OK, this may sound silly, but I got insight the other day from watching microwave breakfast pizza. You know the sort: little pies on a biscuit crust topped with sausage, egg, and cheese. You put them on a flimsy paper platform with a silver surface, a contraption always in danger of collapsing. Anyway, I was watching their progress through the window on the oven door, and noticed that one resembled a mountain being pushed up, with cheese lava flowing over the sides of the platform, while the other remained flat and bubbled only slightly. The same conditions, equal heat on the turntable, but they acted differently.

Isn’t that the way we are? Some of us blow up, reactively allowing circumstances to control our lives. Others under the same conditions are calm, seeking solutions, becoming proactive. The former are typically anxious, while the latter maintain what has been called a “non-anxious presence” or more recently, a “less-anxious presence,” recognizing that no one can be totally free from anxiety. Put another way, with the late family systems expert Ed Friedman, some of us are wired in series, so that we cannot separate ourselves and our actions from those of the fearful, dysfunctional folk around us. Others are wired in parallel, maintaining a measure of independence and acting with more wisdom and insight. If your neighbor’s lights go out, so to speak, you keep on shining like a beacon of peace and hope.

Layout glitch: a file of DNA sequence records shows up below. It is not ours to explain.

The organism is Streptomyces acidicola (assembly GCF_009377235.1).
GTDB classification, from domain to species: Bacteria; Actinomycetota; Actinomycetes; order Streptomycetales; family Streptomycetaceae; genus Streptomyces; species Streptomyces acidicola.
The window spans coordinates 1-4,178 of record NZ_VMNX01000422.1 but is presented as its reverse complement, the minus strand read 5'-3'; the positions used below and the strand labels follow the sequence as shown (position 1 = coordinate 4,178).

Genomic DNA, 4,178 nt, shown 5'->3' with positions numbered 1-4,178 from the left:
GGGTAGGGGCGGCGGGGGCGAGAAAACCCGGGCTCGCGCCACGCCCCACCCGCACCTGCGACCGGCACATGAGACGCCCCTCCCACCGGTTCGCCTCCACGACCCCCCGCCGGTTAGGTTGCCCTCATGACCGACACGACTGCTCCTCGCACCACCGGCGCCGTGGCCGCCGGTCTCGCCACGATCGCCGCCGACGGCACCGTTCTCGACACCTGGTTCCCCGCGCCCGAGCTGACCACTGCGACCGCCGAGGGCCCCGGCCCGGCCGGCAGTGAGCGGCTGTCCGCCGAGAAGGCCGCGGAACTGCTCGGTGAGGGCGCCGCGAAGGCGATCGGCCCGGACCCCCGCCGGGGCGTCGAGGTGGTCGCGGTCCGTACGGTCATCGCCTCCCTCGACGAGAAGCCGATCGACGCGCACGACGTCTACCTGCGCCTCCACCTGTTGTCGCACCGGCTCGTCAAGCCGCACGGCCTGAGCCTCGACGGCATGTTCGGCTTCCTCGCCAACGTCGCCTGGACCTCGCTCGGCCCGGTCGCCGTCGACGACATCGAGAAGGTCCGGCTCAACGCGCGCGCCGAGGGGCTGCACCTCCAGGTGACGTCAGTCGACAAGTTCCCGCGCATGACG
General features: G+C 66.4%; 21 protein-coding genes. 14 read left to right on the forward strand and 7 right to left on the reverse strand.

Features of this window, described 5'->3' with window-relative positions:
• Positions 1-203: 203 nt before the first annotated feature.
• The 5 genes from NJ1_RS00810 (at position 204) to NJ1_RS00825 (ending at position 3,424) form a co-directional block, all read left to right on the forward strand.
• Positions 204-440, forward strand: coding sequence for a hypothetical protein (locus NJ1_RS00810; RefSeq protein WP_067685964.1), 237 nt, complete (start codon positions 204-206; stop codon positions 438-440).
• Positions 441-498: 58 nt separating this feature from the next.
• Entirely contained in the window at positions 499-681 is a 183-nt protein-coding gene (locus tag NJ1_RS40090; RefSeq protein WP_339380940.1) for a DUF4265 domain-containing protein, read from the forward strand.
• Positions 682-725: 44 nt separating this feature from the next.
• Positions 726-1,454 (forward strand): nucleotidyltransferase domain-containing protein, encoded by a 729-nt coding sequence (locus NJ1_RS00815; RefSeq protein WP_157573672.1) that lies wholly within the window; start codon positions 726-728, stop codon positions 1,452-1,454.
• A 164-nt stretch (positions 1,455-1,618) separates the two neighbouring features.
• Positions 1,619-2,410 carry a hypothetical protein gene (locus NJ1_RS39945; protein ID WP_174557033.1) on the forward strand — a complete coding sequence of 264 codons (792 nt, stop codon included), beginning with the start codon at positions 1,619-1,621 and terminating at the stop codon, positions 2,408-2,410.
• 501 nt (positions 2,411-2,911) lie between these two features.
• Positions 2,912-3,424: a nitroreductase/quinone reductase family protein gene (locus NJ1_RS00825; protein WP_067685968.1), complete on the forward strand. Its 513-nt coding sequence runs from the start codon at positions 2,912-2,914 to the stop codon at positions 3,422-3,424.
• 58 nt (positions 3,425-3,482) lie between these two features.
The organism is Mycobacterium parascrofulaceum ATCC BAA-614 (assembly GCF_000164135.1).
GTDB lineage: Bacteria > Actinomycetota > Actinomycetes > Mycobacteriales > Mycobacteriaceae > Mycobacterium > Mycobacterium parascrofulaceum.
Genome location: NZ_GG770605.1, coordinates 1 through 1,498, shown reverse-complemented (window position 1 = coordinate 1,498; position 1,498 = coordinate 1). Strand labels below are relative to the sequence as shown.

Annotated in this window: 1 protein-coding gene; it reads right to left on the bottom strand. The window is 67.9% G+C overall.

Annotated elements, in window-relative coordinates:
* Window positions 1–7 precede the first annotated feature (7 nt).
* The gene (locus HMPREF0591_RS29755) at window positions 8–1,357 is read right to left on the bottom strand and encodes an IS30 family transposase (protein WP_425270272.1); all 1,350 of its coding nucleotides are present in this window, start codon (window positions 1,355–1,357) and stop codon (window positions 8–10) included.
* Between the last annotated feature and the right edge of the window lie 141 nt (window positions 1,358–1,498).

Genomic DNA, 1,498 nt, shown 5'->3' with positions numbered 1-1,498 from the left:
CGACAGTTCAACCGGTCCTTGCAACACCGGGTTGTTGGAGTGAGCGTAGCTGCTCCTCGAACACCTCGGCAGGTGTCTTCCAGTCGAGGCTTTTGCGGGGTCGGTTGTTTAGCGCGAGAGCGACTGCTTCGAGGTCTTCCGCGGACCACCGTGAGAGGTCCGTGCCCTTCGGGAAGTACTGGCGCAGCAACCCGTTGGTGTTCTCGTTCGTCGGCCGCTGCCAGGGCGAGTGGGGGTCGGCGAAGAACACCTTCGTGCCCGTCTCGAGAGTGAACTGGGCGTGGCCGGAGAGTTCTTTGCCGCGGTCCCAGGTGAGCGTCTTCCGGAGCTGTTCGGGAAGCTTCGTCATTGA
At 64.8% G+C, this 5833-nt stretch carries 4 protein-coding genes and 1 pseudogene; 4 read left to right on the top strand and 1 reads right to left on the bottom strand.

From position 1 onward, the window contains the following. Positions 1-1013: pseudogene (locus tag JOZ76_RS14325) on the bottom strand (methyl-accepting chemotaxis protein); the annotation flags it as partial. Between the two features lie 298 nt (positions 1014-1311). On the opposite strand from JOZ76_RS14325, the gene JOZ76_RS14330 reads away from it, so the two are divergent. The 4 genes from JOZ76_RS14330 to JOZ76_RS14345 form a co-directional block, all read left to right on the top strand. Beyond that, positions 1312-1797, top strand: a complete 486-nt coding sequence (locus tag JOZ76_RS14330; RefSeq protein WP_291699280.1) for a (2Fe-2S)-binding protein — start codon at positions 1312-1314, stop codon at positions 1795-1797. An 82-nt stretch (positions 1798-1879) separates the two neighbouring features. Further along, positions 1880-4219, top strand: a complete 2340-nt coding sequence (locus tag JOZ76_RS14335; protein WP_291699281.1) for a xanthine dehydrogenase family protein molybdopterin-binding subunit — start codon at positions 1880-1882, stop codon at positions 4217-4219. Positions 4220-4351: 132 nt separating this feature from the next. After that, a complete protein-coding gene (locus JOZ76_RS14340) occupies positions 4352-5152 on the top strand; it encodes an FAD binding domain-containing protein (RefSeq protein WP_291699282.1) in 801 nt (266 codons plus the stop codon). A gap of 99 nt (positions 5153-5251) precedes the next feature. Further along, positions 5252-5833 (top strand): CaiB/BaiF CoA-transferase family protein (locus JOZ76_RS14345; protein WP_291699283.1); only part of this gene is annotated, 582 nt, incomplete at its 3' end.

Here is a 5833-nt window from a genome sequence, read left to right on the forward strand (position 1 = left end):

Too much of the rhetoric we hear in the church, media, and government these days is fear-driven, wired-in-series stuff, and the action that arises from it is like the bubbling mess of that pizza in my oven. Wouldn’t we rather have non-anxious leaders who do not let the anxieties of others control their talk and their deeds? Wouldn’t we like to see such serenity in our own lives?

Next time the heat is on, let those of us who are prone to panic take a lesson from the non-anxious pizza.

© 2012 Tom Cheatham. All rights reserved.

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